We shouldn’t be afraid to offer our customers more than they originally asked for. Sometimes customers don’t know that a premium product or service is available, or they may need more information to understand how an upgrade or package is a better fit for their needs. Would you be offended if a ticket office clerk at a train station offered a first-class upgrade for £5? No. You can take it or leave it depending on your needs. Upselling is giving a customer information they may be grateful for.
At The Web Designer Group, we help implement effective upselling strategies on your website and in your digital marketing. Good web designing should naturally incorporate options for customers that will result in increased sales.
There are two main considerations when using upselling tactics to increase revenue:
- The services or products you upsell should be related to the original product/service
- You need to be sensitive to the anticipated price range of your customer
Once a customer has an anchor price in mind, they may not be enthusiastic about a higher price point. The product should fit the customer’s original needs and the customer should fully understand the benefit of the higher cost alternative. An anchor price is often the first number a customer sees, and it’s the number against which they compare other price points. Only upsell if a new product is a discernibly better fit than the original and worth the additional cost.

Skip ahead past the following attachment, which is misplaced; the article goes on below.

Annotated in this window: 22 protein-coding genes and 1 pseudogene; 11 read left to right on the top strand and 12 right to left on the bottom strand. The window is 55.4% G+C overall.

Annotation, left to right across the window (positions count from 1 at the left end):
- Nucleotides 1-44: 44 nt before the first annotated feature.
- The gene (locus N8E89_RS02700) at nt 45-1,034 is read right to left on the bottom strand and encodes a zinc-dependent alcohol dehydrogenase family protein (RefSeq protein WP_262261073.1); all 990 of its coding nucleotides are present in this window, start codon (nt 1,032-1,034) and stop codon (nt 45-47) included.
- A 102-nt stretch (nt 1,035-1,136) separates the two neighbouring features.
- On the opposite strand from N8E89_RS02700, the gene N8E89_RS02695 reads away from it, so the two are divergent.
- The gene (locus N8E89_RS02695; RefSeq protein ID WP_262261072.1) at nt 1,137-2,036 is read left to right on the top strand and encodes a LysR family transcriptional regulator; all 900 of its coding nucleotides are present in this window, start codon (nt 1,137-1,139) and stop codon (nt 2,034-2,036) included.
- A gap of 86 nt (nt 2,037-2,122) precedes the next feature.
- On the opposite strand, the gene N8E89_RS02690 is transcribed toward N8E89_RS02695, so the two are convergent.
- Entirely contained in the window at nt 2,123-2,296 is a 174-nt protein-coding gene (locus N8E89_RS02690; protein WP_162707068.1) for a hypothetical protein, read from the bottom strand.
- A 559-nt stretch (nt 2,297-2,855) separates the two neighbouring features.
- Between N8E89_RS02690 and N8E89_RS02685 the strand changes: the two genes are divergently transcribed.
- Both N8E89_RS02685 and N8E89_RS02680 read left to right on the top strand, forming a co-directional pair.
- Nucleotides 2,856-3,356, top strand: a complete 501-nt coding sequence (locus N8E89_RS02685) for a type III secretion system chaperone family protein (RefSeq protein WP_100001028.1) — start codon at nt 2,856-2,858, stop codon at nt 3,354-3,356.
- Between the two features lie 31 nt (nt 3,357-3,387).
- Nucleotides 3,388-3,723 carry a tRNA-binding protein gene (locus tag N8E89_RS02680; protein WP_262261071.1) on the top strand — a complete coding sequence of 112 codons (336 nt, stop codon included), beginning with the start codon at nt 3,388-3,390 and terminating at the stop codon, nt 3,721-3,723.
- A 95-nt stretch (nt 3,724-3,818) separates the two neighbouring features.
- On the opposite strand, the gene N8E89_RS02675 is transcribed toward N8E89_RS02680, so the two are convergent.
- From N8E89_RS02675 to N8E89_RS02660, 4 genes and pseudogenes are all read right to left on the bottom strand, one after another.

Not every customer is a good fit for an upsell, and you shouldn’t try to push additional products or services on someone who doesn’t need them. Turn into a sleazy salesperson and risk losing the customer’s original business. As a rule, if you can’t explain how the upsell will benefit their overall goals, then it’s not an upsell worth pursuing.
If you run an ecommerce business, you probably incorporate upsells already. Whether in a ‘buy one get one half-price’ deal, a dropdown on the product page offering personalised enhancements, such as engraving, or being offered gift wrap at checkout. Almost every website features upselling on product pages in the ‘you might be interested in’ section, or ‘other customers bought’. If you don’t already offer these, talk to your web design team about incorporating them.
Don’t forget that impulsive buyers are likely to say yes if you offer something at the point of payment. This works for ecommerce stores and for B2B services. Think of company which sells office cleaning services. Just as you agree a deal for regular cleaning, they offer to throw in a special deep clean on the first visit at 50% off. It’s tempting and very likely that you’ll say yes.
Upselling could easily net you 20% in additional revenue each year. Imagine what you could do with that additional 20%. You could spend it on PR or paid ads to generate even more revenue.
The bottom line is that upsells are ethical and expected business practice if done correctly. Remember that upsells must answer the customer’s needs and help them achieve their goals. If you aren’t incorporating upsells in your business, then you’re leaving money on the table for every sale you make.